When Peter Kalu, Commission Editor at Crocus, put out a call for stories of migration to this country, from any place, and at any period, I knew I must write about my Russian grandmother, who’d been gently haunting me for years.
I’d never met her, knew so little about her. There were half a dozen facts known to the family: she had come from Archangelsk to England in about 1905. Expecting to join her brother and sail to America, she found he’d left before she arrived, no one knew why. She’d met my grandfather, a White Russian from Brest-Litovsk, at an anarchist meeting house in London, had three little girls, wanted to be a doctor, died very young.
But I’d already written the poem, Leaving St Petersburg. Now, using research I’d gathered over the years, and ‘listening’ to Sophia, I wrote the opening chapter of How I Broke Mama’s Commandments, submitting it on the last possible day. It was accepted for Migration Stories and published by Crocus, in 2009. ISBN 878-0-946745-23-4
The launch of Migration Stories at Waterstone’s, Deansgate, Manchester in March 2010 was hugely successful. Sixteen writers, their family and friends, the staff of Commonword and of Waterstones filled the reading room. These photos will give you an idea of what a great evening it was:
My ‘Russian anarchist’ novel is still ‘a work in progress’ but you are welcome to read an extract from its opening pages.
Chapter 1 Leaving St Petersburg
Mama had given me her version of the Ten Commandments. It was neatly folded away in my trunk but she’d repeated the words so often before I left, I knew some of them by heart: Be careful of strange men. Do not give your trust too easily. Be restrained in what you say. Do not let yourself be carried away. That kind of thing.
In the Port of St Petersburg, waiting for our ship to leave, I stood close by the ship’s rail, its metal tubing cool beneath my fingers, the sun warm on my face. It was May; soon would be the time of the white nights. Mama said this would be the best month for my journey. However long or hard it might be, the dark and cold would not oppress me.
People were crowding around me; I smelled sweat, garlic, bad breath. A woman who’d been feeding her child, had wound him in her shawl and was standing so close to me, I could smell baby milk and rose water. Perhaps the mother had sprinkled it on the baby to sweeten it. I wanted to reach out and touch the baby’s head but instead, I smiled at the woman and she returned my smile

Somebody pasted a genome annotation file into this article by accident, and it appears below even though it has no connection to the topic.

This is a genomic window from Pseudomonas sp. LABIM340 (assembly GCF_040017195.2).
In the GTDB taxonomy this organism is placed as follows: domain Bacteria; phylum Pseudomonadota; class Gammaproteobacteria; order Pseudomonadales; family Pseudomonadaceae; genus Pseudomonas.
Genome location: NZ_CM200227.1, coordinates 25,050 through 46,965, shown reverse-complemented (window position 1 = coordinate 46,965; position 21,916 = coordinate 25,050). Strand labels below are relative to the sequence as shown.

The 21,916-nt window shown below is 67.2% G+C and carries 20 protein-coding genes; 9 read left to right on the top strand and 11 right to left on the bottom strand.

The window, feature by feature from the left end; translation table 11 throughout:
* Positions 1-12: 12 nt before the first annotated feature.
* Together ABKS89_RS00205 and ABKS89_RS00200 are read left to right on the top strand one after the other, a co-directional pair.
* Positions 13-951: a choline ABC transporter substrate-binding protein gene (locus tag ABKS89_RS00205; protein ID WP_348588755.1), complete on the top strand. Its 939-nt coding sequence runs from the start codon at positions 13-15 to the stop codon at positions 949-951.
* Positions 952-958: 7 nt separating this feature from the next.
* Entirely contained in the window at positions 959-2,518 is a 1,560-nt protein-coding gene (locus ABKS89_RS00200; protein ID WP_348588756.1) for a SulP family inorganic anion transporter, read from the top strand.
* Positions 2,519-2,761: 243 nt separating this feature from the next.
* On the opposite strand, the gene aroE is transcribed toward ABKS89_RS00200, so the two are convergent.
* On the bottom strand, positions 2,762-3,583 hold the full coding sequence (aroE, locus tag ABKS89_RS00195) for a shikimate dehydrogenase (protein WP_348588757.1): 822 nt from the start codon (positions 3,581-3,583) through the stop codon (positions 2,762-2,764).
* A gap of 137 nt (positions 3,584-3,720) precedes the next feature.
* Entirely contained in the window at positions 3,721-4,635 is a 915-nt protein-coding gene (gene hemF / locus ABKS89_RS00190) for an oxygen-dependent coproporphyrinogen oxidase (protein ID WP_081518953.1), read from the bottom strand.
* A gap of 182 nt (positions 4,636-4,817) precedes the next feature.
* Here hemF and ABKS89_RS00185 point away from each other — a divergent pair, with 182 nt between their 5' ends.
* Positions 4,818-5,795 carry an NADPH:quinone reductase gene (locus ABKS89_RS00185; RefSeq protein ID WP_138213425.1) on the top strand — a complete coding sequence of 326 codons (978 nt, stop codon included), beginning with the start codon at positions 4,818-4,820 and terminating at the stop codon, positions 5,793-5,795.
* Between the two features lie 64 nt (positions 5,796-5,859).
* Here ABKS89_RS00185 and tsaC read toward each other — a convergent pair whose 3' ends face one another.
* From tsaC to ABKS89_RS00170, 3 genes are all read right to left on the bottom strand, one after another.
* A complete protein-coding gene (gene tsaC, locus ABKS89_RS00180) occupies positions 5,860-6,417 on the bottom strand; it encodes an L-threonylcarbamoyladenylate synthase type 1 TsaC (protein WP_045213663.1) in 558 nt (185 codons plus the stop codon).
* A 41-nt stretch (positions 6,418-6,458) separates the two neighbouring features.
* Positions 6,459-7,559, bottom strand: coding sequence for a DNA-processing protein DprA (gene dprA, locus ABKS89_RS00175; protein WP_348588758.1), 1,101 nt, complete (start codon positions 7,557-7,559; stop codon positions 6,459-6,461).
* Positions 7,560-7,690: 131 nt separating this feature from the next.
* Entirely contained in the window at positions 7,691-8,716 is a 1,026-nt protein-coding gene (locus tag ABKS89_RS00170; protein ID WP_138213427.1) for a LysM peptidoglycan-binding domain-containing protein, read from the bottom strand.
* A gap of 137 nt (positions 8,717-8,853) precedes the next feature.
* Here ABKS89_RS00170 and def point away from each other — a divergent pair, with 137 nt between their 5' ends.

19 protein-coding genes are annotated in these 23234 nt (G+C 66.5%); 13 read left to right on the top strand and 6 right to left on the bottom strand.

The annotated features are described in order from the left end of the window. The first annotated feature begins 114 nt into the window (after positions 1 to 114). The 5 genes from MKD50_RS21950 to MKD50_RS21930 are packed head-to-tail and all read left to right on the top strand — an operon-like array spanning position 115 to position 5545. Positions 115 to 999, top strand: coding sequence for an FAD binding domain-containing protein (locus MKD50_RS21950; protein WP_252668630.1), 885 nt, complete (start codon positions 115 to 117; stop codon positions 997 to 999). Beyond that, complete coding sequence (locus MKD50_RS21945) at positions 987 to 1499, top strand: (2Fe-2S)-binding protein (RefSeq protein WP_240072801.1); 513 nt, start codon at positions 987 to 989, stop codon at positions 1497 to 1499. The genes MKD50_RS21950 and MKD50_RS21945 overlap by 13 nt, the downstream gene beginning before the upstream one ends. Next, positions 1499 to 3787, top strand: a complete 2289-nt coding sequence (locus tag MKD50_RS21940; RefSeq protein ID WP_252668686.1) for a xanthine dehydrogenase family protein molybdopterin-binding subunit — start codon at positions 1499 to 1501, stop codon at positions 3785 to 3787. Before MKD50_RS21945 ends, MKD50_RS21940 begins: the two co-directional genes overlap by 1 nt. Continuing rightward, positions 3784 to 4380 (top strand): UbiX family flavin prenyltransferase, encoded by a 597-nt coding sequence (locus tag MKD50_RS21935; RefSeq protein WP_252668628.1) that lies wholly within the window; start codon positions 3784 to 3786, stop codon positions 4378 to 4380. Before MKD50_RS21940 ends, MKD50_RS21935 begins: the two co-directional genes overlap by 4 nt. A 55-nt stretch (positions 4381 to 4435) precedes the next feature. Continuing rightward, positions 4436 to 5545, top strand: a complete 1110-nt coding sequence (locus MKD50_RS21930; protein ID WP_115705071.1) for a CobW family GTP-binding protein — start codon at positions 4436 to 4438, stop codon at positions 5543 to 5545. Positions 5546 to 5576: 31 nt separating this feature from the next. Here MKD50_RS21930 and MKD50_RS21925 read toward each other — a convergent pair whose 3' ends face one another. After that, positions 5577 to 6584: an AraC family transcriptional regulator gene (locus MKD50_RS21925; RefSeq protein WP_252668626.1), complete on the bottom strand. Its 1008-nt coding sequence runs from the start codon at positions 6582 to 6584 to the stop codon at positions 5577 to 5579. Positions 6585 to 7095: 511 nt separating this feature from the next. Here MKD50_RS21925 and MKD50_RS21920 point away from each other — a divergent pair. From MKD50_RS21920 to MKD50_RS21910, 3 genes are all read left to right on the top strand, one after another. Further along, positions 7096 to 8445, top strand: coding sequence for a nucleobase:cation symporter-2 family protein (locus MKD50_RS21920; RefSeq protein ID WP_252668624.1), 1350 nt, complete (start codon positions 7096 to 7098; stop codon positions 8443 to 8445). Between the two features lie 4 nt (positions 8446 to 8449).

‘How old?’ I asked.
‘Six months,’ she said proudly.
We stood closely packed together as the ship moved, seeing the sea ripple along the bows, the people with horses and carts on the quay becoming smaller and smaller.
A touch of melancholy overcame me: there was no one on the quay to wish me a safe voyage, to embrace me in loving arms. My family was in Archangelsk, more than five hundred kilometres away.
‘Goodbye again, Mama,’ I whispered. ‘You know I’ll send for you when we have a place. We’ll buy the tickets and you’ll come to the Golden Land.’
I wanted this message to fly through the air, over the forests and the mountains, straight into her heart, so she’d sense I was thinking about her, the very moment I left Russia.
‘Talking to yourself?’
I turned. A young man had edged his way through the bodies and was standing next to me. He smiled, raised his eyebrows.
‘Or praying maybe?’
Fair hair, brown eyes, a good jacket–and he was older than me. I knew at once that I liked him.
‘Not praying,’ I said quickly.
‘Yet all around, they are.’
He swept out his arm. He was right –the men with long beards, the chasidim, were nodding, bending, muttering, their wives silent, shawls drawn closely over their heads. Even the less orthodox, who wore ordinary Russian dress: hats, shirts, long coats, were moving their lips too. The children stood silently for once, gazing towards the land, towards Russia.
I shook my head.
‘So you’re an atheist?’
‘A New Woman,’ I replied.
‘Then a woman after my own heart.’
I glanced down to see if he was wearing a ring, but his hands were hidden in the pockets of his very elegant, brown jacket. Besides, it meant nothing. Usually only married women wore a ring; they were the ones who were bound, I thought to myself …